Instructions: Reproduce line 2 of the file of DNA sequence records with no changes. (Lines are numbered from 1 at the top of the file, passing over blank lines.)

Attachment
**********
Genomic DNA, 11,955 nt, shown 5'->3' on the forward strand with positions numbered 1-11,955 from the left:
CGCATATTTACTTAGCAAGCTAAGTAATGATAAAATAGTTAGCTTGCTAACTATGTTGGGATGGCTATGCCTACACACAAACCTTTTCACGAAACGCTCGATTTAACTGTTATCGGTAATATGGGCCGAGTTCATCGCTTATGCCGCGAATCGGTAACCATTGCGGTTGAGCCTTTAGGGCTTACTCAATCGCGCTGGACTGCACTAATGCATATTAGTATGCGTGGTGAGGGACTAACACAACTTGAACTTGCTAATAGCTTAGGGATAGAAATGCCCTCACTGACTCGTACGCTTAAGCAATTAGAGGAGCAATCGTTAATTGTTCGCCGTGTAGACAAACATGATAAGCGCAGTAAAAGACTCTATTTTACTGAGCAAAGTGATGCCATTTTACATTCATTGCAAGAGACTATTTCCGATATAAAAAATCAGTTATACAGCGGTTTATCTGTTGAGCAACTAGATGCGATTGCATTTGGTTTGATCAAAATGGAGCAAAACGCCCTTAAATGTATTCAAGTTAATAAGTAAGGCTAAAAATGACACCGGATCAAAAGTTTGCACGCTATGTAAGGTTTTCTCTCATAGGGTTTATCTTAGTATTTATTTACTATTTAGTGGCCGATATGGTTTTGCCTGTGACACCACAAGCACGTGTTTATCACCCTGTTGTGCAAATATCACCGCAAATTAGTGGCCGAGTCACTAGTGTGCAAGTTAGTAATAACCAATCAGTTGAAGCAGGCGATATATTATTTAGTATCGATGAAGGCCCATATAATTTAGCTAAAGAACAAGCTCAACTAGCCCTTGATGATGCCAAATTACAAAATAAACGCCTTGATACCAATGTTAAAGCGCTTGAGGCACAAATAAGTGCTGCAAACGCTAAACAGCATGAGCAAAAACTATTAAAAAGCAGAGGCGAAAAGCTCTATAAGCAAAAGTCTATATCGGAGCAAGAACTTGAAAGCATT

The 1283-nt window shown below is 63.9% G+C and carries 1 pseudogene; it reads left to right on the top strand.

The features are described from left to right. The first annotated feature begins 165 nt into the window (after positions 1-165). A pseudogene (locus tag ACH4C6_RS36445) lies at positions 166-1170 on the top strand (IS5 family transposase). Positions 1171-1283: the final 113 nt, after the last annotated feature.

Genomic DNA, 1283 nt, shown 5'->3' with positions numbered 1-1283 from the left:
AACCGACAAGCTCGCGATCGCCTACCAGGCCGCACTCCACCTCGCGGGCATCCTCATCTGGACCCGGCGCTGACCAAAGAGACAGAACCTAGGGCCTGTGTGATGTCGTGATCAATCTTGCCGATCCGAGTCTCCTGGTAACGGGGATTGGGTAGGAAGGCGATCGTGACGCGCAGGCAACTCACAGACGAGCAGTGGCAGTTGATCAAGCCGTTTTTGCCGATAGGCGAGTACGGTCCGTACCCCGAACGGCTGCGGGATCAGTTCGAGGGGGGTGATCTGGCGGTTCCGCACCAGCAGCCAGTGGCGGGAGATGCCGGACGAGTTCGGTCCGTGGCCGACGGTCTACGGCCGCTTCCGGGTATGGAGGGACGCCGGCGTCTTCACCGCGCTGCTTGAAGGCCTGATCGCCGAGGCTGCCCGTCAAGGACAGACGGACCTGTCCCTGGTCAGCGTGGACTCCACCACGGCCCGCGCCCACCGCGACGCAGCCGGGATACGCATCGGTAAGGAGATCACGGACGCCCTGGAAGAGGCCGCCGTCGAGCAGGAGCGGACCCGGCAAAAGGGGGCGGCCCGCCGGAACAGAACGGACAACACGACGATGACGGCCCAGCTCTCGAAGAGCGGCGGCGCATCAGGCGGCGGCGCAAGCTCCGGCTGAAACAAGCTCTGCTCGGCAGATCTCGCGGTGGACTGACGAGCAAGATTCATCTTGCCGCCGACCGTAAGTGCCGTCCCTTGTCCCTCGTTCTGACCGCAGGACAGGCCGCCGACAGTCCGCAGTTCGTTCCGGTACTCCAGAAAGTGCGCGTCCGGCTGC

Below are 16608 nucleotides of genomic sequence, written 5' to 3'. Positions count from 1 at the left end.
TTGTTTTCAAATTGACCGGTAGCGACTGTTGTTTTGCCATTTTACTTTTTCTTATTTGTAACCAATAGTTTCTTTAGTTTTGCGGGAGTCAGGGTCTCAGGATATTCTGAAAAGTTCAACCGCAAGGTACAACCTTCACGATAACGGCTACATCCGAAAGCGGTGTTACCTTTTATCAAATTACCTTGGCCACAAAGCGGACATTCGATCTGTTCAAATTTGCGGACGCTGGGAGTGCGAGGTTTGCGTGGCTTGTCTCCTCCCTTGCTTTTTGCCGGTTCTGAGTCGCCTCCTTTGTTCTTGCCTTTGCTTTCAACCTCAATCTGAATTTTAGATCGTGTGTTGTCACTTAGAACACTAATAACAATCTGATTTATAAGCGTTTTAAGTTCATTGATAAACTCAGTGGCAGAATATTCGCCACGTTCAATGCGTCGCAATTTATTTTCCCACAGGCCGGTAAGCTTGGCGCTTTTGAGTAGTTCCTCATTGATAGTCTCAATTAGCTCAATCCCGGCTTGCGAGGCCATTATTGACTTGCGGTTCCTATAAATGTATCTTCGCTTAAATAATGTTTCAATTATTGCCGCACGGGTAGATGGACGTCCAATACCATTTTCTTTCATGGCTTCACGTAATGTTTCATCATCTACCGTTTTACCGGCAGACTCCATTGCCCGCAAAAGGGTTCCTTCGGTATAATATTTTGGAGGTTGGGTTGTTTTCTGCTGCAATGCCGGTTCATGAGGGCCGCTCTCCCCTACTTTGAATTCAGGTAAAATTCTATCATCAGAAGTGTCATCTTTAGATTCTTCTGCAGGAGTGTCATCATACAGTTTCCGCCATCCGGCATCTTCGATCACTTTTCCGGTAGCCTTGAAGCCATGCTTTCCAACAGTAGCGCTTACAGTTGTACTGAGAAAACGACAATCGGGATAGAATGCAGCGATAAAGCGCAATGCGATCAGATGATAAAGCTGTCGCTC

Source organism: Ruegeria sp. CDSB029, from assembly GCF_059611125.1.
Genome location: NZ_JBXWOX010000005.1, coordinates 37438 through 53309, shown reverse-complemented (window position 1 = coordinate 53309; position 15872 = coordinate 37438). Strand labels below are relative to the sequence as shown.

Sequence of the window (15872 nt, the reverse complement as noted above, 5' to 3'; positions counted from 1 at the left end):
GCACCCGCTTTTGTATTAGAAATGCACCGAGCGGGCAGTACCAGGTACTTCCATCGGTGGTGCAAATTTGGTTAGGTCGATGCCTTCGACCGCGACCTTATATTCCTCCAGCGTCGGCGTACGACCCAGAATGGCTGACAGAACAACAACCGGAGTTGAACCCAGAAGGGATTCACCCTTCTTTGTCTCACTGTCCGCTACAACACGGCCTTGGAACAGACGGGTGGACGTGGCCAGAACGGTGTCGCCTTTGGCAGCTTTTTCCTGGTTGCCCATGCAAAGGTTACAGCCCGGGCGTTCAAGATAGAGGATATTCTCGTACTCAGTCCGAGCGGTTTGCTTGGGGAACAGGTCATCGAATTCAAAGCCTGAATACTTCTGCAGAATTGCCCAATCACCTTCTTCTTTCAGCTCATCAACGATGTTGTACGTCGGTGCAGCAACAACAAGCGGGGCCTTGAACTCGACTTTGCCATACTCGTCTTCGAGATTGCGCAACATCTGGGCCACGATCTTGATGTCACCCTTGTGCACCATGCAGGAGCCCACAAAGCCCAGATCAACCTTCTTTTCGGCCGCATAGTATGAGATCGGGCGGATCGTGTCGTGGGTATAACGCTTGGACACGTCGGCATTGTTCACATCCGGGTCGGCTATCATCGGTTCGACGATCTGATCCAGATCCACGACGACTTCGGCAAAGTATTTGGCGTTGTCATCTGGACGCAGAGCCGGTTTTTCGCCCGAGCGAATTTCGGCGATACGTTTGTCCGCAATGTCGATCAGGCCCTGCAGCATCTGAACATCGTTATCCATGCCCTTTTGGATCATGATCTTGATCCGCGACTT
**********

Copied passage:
CGCATATTTACTTAGCAAGCTAAGTAATGATAAAATAGTTAGCTTGCTAACTATGTTGGGATGGCTATGCCTACACACAAACCTTTTCACGAAACGCTCGATTTAACTGTTATCGGTAATATGGGCCGAGTTCATCGCTTATGCCGCGAATCGGTAACCATTGCGGTTGAGCCTTTAGGGCTTACTCAATCGCGCTGGACTGCACTAATGCATATTAGTATGCGTGGTGAGGGACTAACACAACTTGAACTTGCTAATAGCTTAGGGATAGAAATGCCCTCACTGACTCGTACGCTTAAGCAATTAGAGGAGCAATCGTTAATTGTTCGCCGTGTAGACAAACATGATAAGCGCAGTAAAAGACTCTATTTTACTGAGCAAAGTGATGCCATTTTACATTCATTGCAAGAGACTATTTCCGATATAAAAAATCAGTTATACAGCGGTTTATCTGTTGAGCAACTAGATGCGATTGCATTTGGTTTGATCAAAATGGAGCAAAACGCCCTTAAATGTATTCAAGTTAATAAGTAAGGCTAAAAATGACACCGGATCAAAAGTTTGCACGCTATGTAAGGTTTTCTCTCATAGGGTTTATCTTAGTATTTATTTACTATTTAGTGGCCGATATGGTTTTGCCTGTGACACCACAAGCACGTGTTTATCACCCTGTTGTGCAAATATCACCGCAAATTAGTGGCCGAGTCACTAGTGTGCAAGTTAGTAATAACCAATCAGTTGAAGCAGGCGATATATTATTTAGTATCGATGAAGGCCCATATAATTTAGCTAAAGAACAAGCTCAACTAGCCCTTGATGATGCCAAATTACAAAATAAACGCCTTGATACCAATGTTAAAGCGCTTGAGGCACAAATAAGTGCTGCAAACGCTAAACAGCATGAGCAAAAACTATTAAAAAGCAGAGGCGAAAAGCTCTATAAGCAAAAGTCTATATCGGAGCAAGAACTTGAAAGCATT